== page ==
September 24, 2014 by Brad Perriello
It’s a hard world out there for those looking to turn their cutting edge medical device ideas into commercial products, with investors shying away from early-stage companies in favor of more established medtech enterprises.
In fact, less capital went into medical device companies last year than in any year since 2001, according to a report from Silicon Valley Bank, accounting for only 7% of overall venture capital investment in 2013. Read more
September 22, 2014 by Arezu Sarvestani
California mobile devices maker iHealth is undergoing a major shift, fueled by a $25 million investment from Xiaomi Ventures, the company’s 1st institutional round of funding.
The company shortened its name (formerly iHealth Labs) and is expanding into 3 operating divisions: the Americas (based in Mountain View, Calif.), Europe (based in Paris, France) and Asia Pacific (based in Hong Kong). Read more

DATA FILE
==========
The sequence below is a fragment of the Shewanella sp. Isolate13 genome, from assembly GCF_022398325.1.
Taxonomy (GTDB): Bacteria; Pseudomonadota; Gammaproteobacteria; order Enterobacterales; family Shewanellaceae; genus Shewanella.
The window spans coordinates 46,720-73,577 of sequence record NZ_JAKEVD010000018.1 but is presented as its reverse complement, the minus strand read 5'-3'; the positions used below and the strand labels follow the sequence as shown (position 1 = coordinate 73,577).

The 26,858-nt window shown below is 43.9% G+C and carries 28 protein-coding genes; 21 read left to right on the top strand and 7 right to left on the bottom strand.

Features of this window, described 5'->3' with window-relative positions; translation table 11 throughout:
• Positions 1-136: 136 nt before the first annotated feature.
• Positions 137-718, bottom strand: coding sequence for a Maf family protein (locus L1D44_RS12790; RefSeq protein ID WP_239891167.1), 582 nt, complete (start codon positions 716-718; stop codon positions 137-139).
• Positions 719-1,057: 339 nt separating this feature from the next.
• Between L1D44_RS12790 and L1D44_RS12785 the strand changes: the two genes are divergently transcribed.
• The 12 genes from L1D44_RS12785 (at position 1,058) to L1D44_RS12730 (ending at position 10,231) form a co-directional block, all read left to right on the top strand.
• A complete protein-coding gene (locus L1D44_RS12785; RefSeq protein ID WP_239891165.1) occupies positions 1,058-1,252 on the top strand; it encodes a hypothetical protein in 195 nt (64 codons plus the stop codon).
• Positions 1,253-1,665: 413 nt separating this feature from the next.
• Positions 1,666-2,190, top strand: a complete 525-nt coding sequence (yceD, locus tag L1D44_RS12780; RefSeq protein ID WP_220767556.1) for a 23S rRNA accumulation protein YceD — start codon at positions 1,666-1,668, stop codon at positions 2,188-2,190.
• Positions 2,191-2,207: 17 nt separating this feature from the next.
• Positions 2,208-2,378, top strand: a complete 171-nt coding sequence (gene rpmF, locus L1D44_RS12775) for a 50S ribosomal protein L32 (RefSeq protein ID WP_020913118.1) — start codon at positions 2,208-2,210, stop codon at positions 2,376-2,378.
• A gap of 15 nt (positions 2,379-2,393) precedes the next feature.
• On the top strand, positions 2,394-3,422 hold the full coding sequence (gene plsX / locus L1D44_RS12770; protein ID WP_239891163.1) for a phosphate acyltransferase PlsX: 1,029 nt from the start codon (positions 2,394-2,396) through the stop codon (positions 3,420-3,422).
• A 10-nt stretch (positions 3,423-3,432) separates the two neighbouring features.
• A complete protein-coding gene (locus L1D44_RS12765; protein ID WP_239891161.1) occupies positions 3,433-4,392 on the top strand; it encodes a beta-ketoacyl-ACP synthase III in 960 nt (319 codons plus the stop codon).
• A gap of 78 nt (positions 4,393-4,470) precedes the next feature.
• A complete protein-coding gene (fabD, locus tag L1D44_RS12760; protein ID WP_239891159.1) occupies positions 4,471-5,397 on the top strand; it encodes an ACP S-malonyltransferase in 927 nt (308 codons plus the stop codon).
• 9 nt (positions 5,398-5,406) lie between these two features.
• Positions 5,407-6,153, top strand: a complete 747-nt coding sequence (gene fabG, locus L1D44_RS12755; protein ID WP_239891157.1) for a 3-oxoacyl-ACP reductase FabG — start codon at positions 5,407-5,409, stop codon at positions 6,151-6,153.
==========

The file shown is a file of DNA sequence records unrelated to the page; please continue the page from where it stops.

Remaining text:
September 23, 2014 by Alexander Soule
Ivantis today said it added a $25 million tranche to its now $71 million Series B round as the Irvine, Calif.-based company looks to bring its miniature glaucoma scaffold to the U.S. market.
The new funding should be sufficient to take it through the FDA approval process for the Hydrus micro-stent Ivantis is developing for what it estimates to be a 700,000-patient market. The device is already being used in some international markets; in the U.S., Ivantis is staging Phase 3 trials with a projected enrollment of 800 patients age 45 or older, under the direction of a principal investigator with the Eye Institute of Utah and a target completion date in 2016, according to the National Institutes of Health. Read more
September 24, 2014 by Arezu Sarvestani
California women’s health company Minerva Surgical is just a stone’s throw from wrapping up an equity funding round slated to bring in $25.6 million.
Minerva is looking for just $5,840 more, according to an SEC filing dated Sept. 22. The round has brought in 26 unnamed investors so far. Read more
September 24, 2014 by Alexander Soule
Palmaz Scientific recorded $1.3 million of a planned $4.2 million funding round for the prosthetic implant technology it’s developing in Dallas.
Coronary stent pioneer Dr. Julio Palmaz started the company in 2008 (in an interesting side note, he also owns Palmaz Vineyards, which boasts the largest underground winemaking facility in the U.S.). Palmaz, a 2006 inductee of the National Inventors Hall of Fame, helped develop the 1st generation of coronary stents, tapped as 1 of “10 inventions that changed the world” in a 2002 edition of IP Worldwide. Read more